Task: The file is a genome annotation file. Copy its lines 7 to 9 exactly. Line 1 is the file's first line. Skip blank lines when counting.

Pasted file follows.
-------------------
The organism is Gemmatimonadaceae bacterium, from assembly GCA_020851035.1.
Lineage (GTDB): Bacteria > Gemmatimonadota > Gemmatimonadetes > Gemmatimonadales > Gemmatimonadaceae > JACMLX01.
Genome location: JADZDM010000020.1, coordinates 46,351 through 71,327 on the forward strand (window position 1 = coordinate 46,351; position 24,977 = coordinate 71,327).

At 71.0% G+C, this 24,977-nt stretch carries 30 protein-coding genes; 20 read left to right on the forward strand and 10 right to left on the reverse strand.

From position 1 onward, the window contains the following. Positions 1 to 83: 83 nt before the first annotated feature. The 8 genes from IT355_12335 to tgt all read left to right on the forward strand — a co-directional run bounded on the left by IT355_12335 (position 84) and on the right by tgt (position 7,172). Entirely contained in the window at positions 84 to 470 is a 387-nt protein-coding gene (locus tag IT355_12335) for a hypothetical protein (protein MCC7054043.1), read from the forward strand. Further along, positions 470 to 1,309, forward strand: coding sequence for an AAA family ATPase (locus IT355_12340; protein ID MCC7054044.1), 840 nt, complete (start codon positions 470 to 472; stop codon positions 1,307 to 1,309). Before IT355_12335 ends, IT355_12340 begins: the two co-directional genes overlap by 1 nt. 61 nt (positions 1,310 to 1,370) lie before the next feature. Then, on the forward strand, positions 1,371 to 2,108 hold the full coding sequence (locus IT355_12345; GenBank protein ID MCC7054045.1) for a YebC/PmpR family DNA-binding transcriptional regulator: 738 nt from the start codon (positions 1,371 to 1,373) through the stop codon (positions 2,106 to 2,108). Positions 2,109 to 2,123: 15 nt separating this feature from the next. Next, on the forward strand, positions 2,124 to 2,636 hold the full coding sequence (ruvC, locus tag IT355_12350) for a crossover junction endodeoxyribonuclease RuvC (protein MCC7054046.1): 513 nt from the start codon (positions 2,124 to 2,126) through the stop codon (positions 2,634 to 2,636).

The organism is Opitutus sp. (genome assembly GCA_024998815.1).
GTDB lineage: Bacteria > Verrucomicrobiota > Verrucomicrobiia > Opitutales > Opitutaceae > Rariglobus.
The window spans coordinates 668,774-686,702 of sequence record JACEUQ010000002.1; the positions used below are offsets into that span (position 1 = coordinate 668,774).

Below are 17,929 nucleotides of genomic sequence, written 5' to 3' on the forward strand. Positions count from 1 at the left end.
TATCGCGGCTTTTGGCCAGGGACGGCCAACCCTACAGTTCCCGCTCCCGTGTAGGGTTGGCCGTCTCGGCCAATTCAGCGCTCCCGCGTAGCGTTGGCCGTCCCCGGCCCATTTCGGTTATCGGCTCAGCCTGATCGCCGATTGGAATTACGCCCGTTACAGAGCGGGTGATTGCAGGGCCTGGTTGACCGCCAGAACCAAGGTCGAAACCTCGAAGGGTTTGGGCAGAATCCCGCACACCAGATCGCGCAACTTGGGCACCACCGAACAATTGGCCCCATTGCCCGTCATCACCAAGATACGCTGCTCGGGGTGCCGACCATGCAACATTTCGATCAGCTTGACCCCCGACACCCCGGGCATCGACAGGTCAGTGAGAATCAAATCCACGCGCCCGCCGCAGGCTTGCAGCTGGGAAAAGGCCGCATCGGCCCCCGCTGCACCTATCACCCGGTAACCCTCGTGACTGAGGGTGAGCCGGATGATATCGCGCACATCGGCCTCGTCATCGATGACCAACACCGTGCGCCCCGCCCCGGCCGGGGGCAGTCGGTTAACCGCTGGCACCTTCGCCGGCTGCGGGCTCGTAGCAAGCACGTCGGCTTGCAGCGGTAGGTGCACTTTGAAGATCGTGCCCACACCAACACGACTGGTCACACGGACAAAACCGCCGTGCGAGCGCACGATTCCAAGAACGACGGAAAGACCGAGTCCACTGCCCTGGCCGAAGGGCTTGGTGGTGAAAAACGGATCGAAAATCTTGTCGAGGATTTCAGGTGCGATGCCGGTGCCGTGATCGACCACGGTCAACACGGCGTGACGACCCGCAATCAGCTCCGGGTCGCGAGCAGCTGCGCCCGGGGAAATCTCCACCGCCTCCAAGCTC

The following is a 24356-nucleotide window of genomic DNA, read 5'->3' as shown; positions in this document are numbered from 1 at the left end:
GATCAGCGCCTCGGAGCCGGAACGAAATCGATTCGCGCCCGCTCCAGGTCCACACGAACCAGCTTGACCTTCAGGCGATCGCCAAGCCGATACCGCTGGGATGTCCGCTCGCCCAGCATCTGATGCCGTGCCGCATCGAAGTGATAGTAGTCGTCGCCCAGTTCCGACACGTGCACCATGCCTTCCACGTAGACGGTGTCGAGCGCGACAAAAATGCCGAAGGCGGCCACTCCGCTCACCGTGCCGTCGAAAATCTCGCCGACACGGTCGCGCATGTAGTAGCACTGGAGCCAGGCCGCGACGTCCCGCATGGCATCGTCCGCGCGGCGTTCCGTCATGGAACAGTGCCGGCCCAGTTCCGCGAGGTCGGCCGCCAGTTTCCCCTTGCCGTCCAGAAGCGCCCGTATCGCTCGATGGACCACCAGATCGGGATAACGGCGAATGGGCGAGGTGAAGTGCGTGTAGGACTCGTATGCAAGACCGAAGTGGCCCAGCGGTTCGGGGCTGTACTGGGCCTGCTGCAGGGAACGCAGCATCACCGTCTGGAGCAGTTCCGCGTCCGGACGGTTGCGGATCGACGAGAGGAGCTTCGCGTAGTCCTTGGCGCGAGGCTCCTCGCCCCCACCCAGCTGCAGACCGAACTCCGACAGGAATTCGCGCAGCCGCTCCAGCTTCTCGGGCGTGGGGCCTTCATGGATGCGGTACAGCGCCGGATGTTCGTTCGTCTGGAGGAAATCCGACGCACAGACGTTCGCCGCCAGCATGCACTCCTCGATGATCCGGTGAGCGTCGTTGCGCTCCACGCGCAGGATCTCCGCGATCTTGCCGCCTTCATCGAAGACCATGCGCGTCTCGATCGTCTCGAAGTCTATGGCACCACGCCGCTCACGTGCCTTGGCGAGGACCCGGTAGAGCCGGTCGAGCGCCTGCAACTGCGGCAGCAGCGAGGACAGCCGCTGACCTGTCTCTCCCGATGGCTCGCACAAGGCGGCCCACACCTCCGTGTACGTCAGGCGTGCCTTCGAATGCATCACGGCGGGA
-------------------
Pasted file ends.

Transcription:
GTDB lineage: Bacteria > Verrucomicrobiota > Verrucomicrobiia > Opitutales > Opitutaceae > Rariglobus.
The window spans coordinates 668,774-686,702 of sequence record JACEUQ010000002.1; the positions used below are offsets into that span (position 1 = coordinate 668,774).

Below are 17,929 nucleotides of genomic sequence, written 5' to 3' on the forward strand. Positions count from 1 at the left end.